It has to be said that I have sadly seen too few trailers of late that differentiate themselves, elevate the game or mean anything. That doesn't necessarily mean that there aren't many good films on the way just that - I haven't seen many exciting trailers. But late last year I was bowled over by the trailer for Terrence Malick's Knight of Cups in fact the first five shots from the trailer had me absolutely stunned as his use of sound and visuals enthralled me.
First a little context as to how we got here may be in order Knight of Cups is the third in Malick's epical (in the true sense of the word) allegorical exploration - of modern man in the throes of existential angst as he comes to terms to modern life and moves down a path further from nature or Supernature and himself.
We have had Jessica Chastain, Brad Pitt and Sean Penn in The Tree of Life (2011) symbolically bridging the generational gap (from The Thin Red Line 1998) and heralding Malick's move into the modern era. Ben Affleck, Olga Kurylenko, Rachel McAdams and Javier Bardem in To the Wonder (2012), Cate Blanchett, Natalie Portman and Christian Bale in Knight of Cups set for release this year followed up by his currently untitled project Ryan Gosling, Michael Fassbender and Natalie Portman Texas Music film.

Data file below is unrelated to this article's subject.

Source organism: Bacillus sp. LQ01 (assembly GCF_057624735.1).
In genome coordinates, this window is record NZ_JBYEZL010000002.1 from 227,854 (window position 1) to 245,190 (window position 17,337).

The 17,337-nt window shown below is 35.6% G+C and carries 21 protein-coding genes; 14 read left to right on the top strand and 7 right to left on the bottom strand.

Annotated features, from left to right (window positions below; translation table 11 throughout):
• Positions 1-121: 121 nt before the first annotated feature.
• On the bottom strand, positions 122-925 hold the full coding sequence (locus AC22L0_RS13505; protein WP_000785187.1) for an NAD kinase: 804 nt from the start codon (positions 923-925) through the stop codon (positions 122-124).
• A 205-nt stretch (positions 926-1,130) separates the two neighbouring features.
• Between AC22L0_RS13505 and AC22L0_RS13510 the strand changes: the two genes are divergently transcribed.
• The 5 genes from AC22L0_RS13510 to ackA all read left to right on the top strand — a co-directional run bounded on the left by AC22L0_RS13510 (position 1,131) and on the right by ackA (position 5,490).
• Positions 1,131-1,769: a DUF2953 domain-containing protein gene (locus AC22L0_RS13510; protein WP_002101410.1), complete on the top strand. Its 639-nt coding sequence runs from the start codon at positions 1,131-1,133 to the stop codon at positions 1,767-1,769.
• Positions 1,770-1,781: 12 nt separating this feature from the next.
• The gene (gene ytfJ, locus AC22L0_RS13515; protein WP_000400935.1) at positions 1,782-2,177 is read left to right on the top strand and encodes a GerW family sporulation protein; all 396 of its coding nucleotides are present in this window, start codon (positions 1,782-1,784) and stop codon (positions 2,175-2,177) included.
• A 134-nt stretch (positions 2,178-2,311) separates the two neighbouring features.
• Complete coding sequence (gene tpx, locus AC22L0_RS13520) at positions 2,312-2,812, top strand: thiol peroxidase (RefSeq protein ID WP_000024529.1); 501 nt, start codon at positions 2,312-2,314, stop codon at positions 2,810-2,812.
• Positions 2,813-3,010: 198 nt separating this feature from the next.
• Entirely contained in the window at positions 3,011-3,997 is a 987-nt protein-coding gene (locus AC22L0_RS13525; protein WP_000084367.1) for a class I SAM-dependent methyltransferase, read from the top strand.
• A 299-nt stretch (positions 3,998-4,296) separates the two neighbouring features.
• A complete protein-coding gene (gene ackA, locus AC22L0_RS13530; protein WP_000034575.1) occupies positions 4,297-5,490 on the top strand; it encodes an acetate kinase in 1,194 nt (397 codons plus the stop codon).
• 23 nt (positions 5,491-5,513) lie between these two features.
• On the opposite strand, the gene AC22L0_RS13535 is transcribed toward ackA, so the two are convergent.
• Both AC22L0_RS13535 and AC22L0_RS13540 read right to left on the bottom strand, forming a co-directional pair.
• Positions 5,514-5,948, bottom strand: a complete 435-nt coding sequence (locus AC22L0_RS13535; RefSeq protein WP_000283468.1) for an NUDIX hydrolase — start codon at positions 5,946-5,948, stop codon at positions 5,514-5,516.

|Knight of Cups|
A screenwriter living in LA tries to make sense of the strange events occurring around him.
Natalie Portman, Christian Bale, Imogen Poots
Which led to Malick independently making his seminal feature Badlands in 1973 starring Sissy Spacek and Martin Sheen.
I am acutely aware that Malick has worked on 4 films in the last 5 years (not including his upcoming IMAX documentary - Voyage of Time), for a man that averaged a film every 5 years with a 20 year gap between his second film Days of Heaven and The Thin Red Line, whilst Malick was seemingly went missing, more likely wandering, living and writing.